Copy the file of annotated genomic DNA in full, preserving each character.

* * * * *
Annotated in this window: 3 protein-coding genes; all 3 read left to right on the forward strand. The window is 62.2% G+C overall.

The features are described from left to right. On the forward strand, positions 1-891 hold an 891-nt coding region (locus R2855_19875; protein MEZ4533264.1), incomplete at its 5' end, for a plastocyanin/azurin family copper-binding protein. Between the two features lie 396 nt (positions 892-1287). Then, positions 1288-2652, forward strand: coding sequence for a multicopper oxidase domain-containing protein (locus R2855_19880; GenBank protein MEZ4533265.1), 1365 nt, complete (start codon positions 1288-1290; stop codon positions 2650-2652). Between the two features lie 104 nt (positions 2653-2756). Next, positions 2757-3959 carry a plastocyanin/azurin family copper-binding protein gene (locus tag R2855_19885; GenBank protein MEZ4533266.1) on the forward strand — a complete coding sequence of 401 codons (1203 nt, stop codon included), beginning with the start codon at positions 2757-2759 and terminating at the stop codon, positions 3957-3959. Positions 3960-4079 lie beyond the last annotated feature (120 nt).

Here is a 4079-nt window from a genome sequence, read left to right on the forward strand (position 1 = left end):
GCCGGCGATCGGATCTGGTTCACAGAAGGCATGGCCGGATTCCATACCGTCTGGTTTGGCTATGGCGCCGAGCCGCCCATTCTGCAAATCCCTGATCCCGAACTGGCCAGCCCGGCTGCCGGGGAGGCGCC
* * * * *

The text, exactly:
Annotated in this window: 3 protein-coding genes; all 3 read left to right on the forward strand. The window is 62.2% G+C overall.

The features are described from left to right. On the forward strand, positions 1-891 hold an 891-nt coding region (locus R2855_19875; protein MEZ4533264.1), incomplete at its 5' end, for a plastocyanin/azurin family copper-binding protein. Between the two features lie 396 nt (positions 892-1287). Then, positions 1288-2652, forward strand: coding sequence for a multicopper oxidase domain-containing protein (locus R2855_19880; GenBank protein MEZ4533265.1), 1365 nt, complete (start codon positions 1288-1290; stop codon positions 2650-2652). Between the two features lie 104 nt (positions 2653-2756). Next, positions 2757-3959 carry a plastocyanin/azurin family copper-binding protein gene (locus tag R2855_19885; GenBank protein MEZ4533266.1) on the forward strand — a complete coding sequence of 401 codons (1203 nt, stop codon included), beginning with the start codon at positions 2757-2759 and terminating at the stop codon, positions 3957-3959. Positions 3960-4079 lie beyond the last annotated feature (120 nt).

Here is a 4079-nt window from a genome sequence, read left to right on the forward strand (position 1 = left end):
GCCGGCGATCGGATCTGGTTCACAGAAGGCATGGCCGGATTCCATACCGTCTGGTTTGGCTATGGCGCCGAGCCGCCCATTCTGCAAATCCCTGATCCCGAACTGGCCAGCCCGGCTGCCGGGGAGGCGCC